Darfur’s Unfinished Story
Questions without answers, horrific suffering without end.
By Chris Herlinger
They recounted their experiences in camps they had grown to hate, surrounded by the very men who had driven them to the perdition the rest of the world now simply knew as Darfur. In villages not far from Gasilla in West Darfur, one set of killings and shootings in October 2003 was drawn out over four agonizing hours, survivors recalled. In one hamlet, 68 were murdered. A month later, some 200 villagers in another nearby area were forced into burning huts and burned alive; flame-throwers and matches were the weapons of choice there.
In the city of Um Kher, a conscience-stricken man lucky enough to have escaped brutalities himself recalled his efforts to stop the bloodletting. Warned about a January 2004 attack on the village of Kanyou, he called local authorities to alert them to the violence that eventually left some 100 dead. But he was crisply told it was outside their area of control and that the authorities would not respond. “We could hear it here,” said the man nearly a full year later in the shadows of a deserted village square. “The Janjaweed surrounded the village and they shot anybody who tried to escape.” He later realized the futility of his act. “They were sent to kill people, not to save people.”
The stories—and there were many more like these—followed a nearly identical pattern: paramilitaries known as the Janjaweed arrived on camels and horses, working in tandem with Sudanese government troops in trucks and cars. They looted the hamlets, murdered the men, and raped the women.
For the survivors who recounted the atrocities to me as I began a humanitarian assignment to Darfur last November, the stories were, in a sense, unfinished: those in the fetid camps find them-selves being watched, policed, and bullied by the same authorities and surrounded by the same paramilitaries. The result is benumbing shock and fear, a collective ennui of spirit and body. “The only thing they [the authorities] have done is grudgingly grant us permission to feed people,” said one exasperated European aid worker. “But they still feel they have the right to harass and kill.”
There are as many as 2 million people in Darfur experiencing such abasement, spending their days in what amount to concentration camps, burning with baleful and hateful memories and facing no immediate hope of ever returning to life as it was. “The people in the camps are stuck between a past they don’t want to remember and a future they cannot see or even glimpse,” said a Norwegian humanitarian worker. (For reasons related to safety, she and many others living and working in Darfur, Sudanese and non-Sudanese, survivors and aid workers, requested not to be identified by name.)
Not a few men compared themselves to being “hens in cages”—but that is a kinder fate, surely, than the one experienced by many women, who in wandering off the camps to search for the fire-wood needed for kindling, are often victims of rape.1 “It’s routine,” said one humanitarian official. “You go out for firewood and you run the risk of being raped.”
It is not easy for a white American man to talk to Sudanese women about these experiences, so it is necessary to speak discreetly to tribal leaders who know the women. This can be frustrating—the men themselves use euphemisms to describe the assaults. Still, the shame that rape casts on women and their com-munities is considerable and palpable. “How can she [a woman who had been raped] live a happy life now, among her sisters?” one tribal leader asked me. “And what will they do with these children? He will be an ‘enemy boy.’ What will we do with such a boy? He will be an outcast.” And if it’s a girl? “She will never marry.”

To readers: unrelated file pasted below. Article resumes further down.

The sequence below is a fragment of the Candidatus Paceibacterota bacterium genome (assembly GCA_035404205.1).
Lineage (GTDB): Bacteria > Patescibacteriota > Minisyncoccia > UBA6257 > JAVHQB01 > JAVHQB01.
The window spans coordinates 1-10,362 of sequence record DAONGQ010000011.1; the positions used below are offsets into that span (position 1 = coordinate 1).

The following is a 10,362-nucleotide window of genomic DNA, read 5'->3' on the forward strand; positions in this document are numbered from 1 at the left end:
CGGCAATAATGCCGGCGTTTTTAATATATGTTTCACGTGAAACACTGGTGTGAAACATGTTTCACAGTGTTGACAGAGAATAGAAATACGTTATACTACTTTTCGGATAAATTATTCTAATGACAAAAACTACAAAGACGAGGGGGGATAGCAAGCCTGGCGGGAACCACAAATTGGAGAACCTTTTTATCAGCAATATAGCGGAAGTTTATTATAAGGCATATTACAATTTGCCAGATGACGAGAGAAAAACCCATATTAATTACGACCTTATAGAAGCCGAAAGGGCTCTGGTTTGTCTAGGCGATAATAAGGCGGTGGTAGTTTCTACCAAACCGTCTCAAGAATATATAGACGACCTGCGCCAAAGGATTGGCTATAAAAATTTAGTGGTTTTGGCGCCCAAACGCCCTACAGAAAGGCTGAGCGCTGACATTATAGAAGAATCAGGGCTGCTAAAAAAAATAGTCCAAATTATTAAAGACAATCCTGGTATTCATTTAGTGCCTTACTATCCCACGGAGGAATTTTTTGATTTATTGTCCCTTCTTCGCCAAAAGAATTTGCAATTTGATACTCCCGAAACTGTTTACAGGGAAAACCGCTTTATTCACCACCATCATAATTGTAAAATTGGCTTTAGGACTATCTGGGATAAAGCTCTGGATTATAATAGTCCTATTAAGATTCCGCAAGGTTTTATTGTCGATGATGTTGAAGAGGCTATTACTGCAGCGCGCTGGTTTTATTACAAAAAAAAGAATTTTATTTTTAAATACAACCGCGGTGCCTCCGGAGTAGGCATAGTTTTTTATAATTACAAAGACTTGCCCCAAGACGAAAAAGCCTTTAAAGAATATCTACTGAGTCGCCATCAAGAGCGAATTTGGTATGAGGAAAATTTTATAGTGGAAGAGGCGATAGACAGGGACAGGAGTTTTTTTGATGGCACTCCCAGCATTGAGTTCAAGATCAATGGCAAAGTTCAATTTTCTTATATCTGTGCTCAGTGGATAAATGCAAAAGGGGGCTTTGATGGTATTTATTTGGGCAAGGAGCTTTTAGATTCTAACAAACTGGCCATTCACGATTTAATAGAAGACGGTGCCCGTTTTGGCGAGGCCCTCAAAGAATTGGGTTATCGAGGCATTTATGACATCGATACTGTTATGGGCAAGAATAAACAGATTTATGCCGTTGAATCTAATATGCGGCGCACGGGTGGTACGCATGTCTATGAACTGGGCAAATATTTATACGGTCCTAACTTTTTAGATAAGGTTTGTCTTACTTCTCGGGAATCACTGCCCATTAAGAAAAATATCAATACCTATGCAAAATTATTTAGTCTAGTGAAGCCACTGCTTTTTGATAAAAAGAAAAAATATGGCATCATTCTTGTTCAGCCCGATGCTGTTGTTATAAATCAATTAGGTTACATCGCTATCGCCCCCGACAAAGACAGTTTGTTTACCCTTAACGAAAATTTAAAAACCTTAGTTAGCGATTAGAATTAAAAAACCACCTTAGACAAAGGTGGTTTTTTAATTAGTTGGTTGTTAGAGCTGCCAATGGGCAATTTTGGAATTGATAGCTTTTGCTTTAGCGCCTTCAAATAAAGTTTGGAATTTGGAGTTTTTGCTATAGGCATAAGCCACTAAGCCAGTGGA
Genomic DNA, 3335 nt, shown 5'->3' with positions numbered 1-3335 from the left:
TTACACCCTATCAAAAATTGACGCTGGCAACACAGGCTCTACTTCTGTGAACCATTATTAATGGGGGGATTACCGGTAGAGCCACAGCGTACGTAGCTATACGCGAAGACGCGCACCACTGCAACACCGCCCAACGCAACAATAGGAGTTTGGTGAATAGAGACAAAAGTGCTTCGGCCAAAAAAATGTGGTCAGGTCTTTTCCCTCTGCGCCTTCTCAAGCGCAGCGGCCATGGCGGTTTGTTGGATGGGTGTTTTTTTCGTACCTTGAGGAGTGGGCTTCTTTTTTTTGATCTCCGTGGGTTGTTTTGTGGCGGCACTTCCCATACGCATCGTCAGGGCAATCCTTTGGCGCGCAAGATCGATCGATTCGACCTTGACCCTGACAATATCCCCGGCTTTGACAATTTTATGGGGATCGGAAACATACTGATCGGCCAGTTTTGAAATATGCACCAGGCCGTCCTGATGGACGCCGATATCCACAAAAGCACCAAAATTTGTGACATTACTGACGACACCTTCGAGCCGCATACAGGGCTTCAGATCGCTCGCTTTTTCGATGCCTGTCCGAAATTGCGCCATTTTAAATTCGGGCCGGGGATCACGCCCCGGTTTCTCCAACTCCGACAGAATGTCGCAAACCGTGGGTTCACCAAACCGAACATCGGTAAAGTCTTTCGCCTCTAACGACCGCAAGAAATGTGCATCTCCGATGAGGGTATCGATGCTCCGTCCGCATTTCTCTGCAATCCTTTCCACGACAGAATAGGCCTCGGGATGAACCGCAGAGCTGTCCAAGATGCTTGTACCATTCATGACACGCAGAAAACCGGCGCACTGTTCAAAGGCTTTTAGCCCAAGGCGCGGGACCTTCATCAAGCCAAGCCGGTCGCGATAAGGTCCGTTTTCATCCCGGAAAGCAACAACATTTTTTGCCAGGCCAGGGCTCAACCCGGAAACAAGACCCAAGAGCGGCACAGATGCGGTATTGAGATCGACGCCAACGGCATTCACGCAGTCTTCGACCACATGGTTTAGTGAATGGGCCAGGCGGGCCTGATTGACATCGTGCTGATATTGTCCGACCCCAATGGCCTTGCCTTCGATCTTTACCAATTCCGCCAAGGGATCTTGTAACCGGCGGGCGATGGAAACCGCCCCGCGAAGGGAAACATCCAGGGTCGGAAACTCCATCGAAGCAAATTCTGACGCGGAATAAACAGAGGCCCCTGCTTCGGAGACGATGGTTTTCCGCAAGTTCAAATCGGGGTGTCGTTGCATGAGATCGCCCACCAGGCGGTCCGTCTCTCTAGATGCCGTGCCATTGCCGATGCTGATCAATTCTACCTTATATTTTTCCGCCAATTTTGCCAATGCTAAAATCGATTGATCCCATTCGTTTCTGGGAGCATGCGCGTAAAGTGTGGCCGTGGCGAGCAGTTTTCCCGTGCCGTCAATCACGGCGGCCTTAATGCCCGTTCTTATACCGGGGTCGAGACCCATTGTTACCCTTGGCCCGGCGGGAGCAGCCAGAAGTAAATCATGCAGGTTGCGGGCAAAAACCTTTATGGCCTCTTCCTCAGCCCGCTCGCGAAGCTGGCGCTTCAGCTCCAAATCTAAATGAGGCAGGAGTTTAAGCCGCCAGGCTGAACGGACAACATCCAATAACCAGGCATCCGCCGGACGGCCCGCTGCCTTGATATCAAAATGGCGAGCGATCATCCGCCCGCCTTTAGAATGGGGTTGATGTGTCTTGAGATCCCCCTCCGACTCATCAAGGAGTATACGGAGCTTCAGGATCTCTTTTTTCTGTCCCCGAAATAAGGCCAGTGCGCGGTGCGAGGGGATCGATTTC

Especially galling to many are the memories of leaving behind the unburied dead, particularly grievous in a rural Islamic society. One local leader, or sheik, told me of losing a brother and a son, but he said he could not safely return to his village to bury the bodies that had been left in the open. “It’s shameful not to bury them,” the sheik said. But he could not consider returning. At least not yet. “I would be killed now,” he said. “We prefer to stay.”
How did all of this come to pass? how did a little-known and once largely ignored region of three provinces in western Sudan the size of France suddenly become synonymous with the first possible genocide of a new century?
Answering requires asking something even more fundamental, a question Michael Ignatieff posed earlier this year to Harvard students studying the ethical and moral dilemmas of intervention and human rights: What is Darfur? Is it a genocide that has parallels with events in Rwanda a decade ago? Is it a counter-insurgency campaign by the Sudanese government against Darfur rebels that has gone terribly awry? Or is it something else altogether?
The answers do not come easily. Darfur is still not an easy place for journalists, aid workers, and others to enter; there is not anything approaching a scholarly consensus on the region or its history. There are elements of politics (a feud by different parties over control of Darfur), environment (nomadic peoples from Sudan, Chad, and Libya being forced further south to eke out a living due to changes in the desert), grievance (longstanding neglect of Darfur by the central government), and identity (tangled and clashing visions of religion, ethnicity, and nationalism).
All of this is happening in a nation that itself remains highly contested: the crisis in Darfur has occurred against a backdrop of two decades of war that has pitted an authoritarian government in Khartoum—often advocating a strict interpretation of Islam in the name of a national identity—against southern Sudan, a region in which many people practice Christianity and indigenous religions.